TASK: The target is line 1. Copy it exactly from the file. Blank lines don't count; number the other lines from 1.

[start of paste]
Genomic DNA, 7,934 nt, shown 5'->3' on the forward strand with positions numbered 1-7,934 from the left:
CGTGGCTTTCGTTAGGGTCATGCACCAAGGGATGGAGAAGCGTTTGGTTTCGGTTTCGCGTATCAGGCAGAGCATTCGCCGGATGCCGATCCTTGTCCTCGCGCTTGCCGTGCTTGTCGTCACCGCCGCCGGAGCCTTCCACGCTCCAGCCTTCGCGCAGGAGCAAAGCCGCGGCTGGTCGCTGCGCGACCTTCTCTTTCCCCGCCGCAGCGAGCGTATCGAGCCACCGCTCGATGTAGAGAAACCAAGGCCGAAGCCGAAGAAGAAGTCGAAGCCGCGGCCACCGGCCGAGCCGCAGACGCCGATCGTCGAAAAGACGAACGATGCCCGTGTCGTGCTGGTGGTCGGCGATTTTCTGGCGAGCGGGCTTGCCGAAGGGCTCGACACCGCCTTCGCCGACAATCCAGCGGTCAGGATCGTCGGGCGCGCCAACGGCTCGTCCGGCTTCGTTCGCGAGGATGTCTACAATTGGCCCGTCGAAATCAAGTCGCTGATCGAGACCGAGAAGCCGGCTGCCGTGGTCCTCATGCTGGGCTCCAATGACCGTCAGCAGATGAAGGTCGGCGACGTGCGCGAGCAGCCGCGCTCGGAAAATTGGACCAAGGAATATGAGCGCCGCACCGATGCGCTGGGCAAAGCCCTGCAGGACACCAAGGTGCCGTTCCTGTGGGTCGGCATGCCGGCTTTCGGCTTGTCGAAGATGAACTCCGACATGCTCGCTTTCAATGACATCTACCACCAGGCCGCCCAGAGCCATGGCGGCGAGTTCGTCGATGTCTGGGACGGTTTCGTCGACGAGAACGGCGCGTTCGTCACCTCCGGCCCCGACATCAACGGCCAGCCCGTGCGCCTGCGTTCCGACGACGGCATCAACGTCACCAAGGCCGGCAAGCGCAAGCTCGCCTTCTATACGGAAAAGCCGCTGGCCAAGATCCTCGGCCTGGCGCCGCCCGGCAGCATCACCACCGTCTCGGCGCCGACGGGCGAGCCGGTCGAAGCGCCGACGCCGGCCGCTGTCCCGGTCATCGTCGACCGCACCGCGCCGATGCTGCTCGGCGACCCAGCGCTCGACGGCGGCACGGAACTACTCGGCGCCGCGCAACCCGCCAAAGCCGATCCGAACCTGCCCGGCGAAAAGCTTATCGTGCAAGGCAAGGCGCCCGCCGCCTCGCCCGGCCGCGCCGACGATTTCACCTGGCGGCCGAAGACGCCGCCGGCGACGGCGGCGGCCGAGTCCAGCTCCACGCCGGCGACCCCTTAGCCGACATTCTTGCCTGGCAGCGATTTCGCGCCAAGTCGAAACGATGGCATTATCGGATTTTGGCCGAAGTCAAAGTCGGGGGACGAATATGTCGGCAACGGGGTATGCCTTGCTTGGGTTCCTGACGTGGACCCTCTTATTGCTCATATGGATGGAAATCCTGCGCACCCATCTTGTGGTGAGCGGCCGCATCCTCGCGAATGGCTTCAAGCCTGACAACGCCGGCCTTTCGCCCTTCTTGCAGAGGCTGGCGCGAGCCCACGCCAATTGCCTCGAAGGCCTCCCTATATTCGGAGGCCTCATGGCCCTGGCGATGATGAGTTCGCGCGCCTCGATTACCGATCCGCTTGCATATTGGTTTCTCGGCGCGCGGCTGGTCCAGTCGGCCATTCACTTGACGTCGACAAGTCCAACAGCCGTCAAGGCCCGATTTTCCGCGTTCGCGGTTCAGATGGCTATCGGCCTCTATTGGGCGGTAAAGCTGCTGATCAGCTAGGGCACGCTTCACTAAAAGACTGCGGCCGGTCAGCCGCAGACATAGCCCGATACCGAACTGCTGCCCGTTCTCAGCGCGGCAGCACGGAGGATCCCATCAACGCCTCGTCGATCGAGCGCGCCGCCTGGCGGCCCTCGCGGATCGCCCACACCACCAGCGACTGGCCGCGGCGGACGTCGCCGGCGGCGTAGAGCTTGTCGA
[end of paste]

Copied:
Genomic DNA, 7,934 nt, shown 5'->3' on the forward strand with positions numbered 1-7,934 from the left: